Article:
American Education (1945-1979)

The GI Bill and the Baby Boom mean that college enrollment skyrockets. The huge influx of GI's required American universities to adapt to the needs of servicemen. The nation-wide increase in enrollment led to a shift in attitude: higher education is seen as the path to liberty, egality and happiness. This led to large-scale attempts to attend elite universities, and a 10-fold increase in the number of students enrolled at 2 year schools.

American Education (1945-1979) American Education (1945-1979) American Education (1945-1979) American Education (1945-1979) American Education (1945-1979)

The GI Bill

The end of WWII led to several monumental shifts in American education. Under the Servicemen's Readjustment Act of 1944 (the GI Bill), an unprecedented number of returning GI's enrolled in college. This affected the profile of the "traditional" student: the average GI was older, with a family and/or work experience. Additionally, there was a good chance he had not been considered "college material" before the war, due to perceived economic or intellectual limitations. The academic success of students enrolled under the GI Bill shattered the image that college was only for the financially or academically advantaged. However, the GI Bill also perpetuated the the status quo by mainly enrolling white males; it was more than a generation before the number of women in college rivaled the number of men, and minority enrollment still has not matched that of whites.

Colleges and Universities Change

It was considered the patriotic duty of colleges and universities to change to serve the needs of returning GI's; these changes have had far-reaching repercussions. Many all-women's schools began to transition to co-ed by enrolling returning servicemen. Other colleges rapidly adapted as well: Curriculum was streamlined; year-round schedules were adopted to better provide for the busy returning GI, and to get him in and out faster; Academic credit was given for military work, one of the first examples of non-academic work being viewed as directly relevant to the attainment of a degree.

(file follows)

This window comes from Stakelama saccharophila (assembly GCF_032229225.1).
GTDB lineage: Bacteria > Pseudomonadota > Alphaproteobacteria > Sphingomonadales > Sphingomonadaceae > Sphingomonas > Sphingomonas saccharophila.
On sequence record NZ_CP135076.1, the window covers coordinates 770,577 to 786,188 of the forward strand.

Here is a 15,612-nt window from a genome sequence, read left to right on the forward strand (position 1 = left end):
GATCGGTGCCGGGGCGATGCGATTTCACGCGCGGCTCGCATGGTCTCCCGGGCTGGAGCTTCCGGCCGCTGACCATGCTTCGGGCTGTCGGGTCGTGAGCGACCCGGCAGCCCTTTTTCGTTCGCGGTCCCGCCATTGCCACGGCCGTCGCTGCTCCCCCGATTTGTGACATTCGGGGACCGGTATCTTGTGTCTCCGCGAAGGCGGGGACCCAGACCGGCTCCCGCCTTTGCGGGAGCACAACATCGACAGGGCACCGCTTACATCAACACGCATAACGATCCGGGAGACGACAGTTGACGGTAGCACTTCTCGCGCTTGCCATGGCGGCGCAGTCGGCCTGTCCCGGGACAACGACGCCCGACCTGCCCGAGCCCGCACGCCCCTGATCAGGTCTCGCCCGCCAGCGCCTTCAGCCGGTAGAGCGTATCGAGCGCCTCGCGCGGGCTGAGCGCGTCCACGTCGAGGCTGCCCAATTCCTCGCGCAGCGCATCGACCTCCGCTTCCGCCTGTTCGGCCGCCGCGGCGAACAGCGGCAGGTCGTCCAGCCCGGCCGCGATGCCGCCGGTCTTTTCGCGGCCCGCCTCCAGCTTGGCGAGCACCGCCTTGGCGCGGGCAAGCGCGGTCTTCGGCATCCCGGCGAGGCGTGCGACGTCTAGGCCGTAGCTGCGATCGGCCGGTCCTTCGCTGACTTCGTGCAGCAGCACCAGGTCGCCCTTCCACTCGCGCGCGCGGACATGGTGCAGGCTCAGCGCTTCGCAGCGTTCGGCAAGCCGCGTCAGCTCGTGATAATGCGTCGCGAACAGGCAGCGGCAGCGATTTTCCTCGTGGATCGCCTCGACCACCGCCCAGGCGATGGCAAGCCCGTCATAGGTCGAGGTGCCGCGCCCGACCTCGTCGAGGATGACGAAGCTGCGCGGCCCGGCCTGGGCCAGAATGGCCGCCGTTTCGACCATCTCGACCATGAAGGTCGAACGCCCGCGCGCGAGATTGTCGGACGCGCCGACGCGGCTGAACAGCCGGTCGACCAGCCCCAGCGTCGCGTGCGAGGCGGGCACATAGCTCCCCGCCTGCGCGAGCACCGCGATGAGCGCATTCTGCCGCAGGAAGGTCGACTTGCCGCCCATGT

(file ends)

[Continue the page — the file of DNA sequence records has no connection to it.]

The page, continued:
A Path to Liberty, Egality and Happiness

The demographic and curriculum shifts of the 40's and 50's contributed to a long-term shift in national attitude. When the Baby Boom began, a strong belief in the power of education was passed on. By the time the Baby Boomers were in college (1963-onwards) higher education was seen as a path to liberty, egality, happiness.

The Baby Boom generation had their own effect on the demographics of the college population. Female boomers were strongly encouraged to pursue a college degree: they outnumbered men by 1970. Boomers of both genders were encouraged to pursue the best education that they could, leading to the first large-scale interest in attending elite universities. As those schools became correspondingly more difficult to get into, Boomers also attended 2-year school at a greater rate than any generation previous.

The Best Education

Baby Boomers enrolling in college in unprecedented numbers changed the nature and significance of a BA. This led to an economic transition where a Bachelor's Degree was increasingly used as a sorting method for job selection. Employers began to view a BA as a mark of a job seeker’s determination, focus, and employability. This change began with returning GI's (who may not have needed the skills that came with a degree, but had the opportunity to pursue one anyway), but the sheer number of Baby Boomers seeking employment in the late 1960's solidified this phenomenon.

Take Aways

  1. More than 7 million WWII veterans go to college under the GI Bill
  2. Colleges must change radically to accommodate the influx of GI's
  3. An increasingly-educated populace views college as the path to happiness and success
  4. Unprecedented numbers of Baby Boomers seek an exceptional college education.

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